Quebecois filmmaker Anne Émond's first feature spans a night (more or less) in the lives of two lithe young things, Nikolai (Dimitri Storoge) and Clara (Catherine Le Lean). Meeting at a rave, they return his walk-up apartment for a spunky bout of credibly unsatisfying sex. Clara is unable to sleep, and so she gathers her things and skulks toward the door. She accidentally rouses the dozing Nikolai, who insists that she stay. Émond's gutsy, warts-and-all lensing of the couple's gawky hookup (and her mesmerizing opening dance party scene, camera gliding over sweat-soaked ravers pogoing in synch) soon dissipates, as Nuit #1 moves toward a different kind of intimacy, with Clara and Nikokai staying up all night talking about relationships, work, and Quebec's place in Canada's cultural landscape.
Nuit #1 fits rather neatly into the cinema of Canadian coldness. Since David Secter nipped T.S. Eliot's The Waste Land for the title of his influential 1965 romance Winter Kept Us Warm, Canadian filmmakers have seemed pathologically obsessed with how the stresses of the nation's almost mythologically cold weather conditions breed a corollary emotional coolness, one which romance must tussle valiantly against. English-language filmmakers, many operating out of the more temperate Toronto, have melted all the literal snow but retained the chill (David Cronenberg in Crash, Atom Egoyan in Exotica). But Quebecois directors, especially of late, seem to be stoking the hoary gales, with Stéphane Lafleur's En Terrain Connus, Denis Côté's Curling, and Sébastien Pilote's Le Vendeur seeming to play the winter deepfreeze as a hoary garrison rebuffing the encroachment of the outside world.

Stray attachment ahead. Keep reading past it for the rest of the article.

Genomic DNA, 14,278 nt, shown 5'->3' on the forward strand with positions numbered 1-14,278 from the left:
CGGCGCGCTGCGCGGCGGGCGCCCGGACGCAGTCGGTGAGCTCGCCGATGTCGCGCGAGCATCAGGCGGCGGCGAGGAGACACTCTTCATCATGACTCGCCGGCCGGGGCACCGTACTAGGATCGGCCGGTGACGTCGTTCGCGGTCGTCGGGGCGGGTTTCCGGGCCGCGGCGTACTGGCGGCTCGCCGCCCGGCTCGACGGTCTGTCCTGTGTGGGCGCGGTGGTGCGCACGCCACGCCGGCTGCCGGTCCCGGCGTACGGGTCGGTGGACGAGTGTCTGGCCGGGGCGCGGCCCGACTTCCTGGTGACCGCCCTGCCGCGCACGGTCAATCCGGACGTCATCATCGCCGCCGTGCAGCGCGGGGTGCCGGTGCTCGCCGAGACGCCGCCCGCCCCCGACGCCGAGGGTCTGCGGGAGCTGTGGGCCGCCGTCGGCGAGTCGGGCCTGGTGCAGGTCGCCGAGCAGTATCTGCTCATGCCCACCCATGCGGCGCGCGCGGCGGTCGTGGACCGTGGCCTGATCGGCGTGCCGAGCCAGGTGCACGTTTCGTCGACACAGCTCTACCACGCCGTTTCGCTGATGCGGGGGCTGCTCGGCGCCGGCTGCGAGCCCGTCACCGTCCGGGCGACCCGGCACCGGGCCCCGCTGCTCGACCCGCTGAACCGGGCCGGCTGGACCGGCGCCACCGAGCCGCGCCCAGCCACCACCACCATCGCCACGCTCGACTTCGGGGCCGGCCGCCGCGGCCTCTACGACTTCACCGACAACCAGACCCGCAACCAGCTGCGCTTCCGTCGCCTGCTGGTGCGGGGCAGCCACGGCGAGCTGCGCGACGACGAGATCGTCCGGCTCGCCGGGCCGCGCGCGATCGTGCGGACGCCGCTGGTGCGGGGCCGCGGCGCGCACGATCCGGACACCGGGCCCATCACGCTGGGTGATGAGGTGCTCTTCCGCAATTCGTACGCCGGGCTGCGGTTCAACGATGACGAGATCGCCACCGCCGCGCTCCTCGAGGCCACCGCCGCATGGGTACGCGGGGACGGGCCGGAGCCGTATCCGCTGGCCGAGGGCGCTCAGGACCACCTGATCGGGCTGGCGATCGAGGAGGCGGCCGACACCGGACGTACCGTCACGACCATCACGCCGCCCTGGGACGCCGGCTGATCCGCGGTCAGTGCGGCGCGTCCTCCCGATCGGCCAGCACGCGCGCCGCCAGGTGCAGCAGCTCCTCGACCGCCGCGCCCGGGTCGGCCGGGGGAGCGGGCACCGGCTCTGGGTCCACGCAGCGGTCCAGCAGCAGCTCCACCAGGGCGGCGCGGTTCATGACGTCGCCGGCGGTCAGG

Émond's film seems to enact a similar project. Or rather, it works—quite successfully, in places—as a warming tonic against this emotional nippiness. Nikolai's plea that Clara stay with him, that they parlay their one-night stand into something more, that they attempt to really connect, reflects filmmaker's own enterprise. And while it follows that a film about communication would be talky, much of the dialogue Émond loads into her actors mouths errs, at times, toward the laughably pithy. (“Modern life makes me sick. Modern love makes me sick,” Nikolai says, like he's reading a lyric sheet.)
There's an initial sense, though, that everything occurring after Clara slinks out is a dream—or at the very least, a self-conscious exercise. It may be prudent, if a tad generous, to regard much of Nuit #1 as a staged fantasy of everything everyone would say if they bothered thinking through their one-night stands, where one-night stands not exciting precisely because they're seized by the electrifying passion that exceeds (or precedes) thought. In this regard, the piled-on monologues are like frescos. The characters lithe, sweat-and-bathwater dappled bodies are often set in relief against the consuming black backdrop, like a Shakespearean soliloquist who shuffles slightly upstage to deliver a scene-stealing sermon.
As the film advances, such a reading seems less and less rewarded. As Clara and Nikolai volley starry-eyed, beautiful loser clichés back and forth (“You looked free and pure,” “The world doesn't interest me in general,” “Fucking is so simple,” etc.), Émond seems to strongly suggest that her characters are actually talking like this and moreover, that people actually talk like this. Her struggle against the compounded barriers of Canadian cinema's characteristic aesthetic of emotional detachment and disaffected quarter-life malaise is gallant (especially for a first film), and the film's final Brechtian gesture feels very much like a call to arms. Still, in spots Nuit #1's efforts to crack at the presumed passions concealed inside its characters, to thaw that forbidding chill, results in so much emotional slush.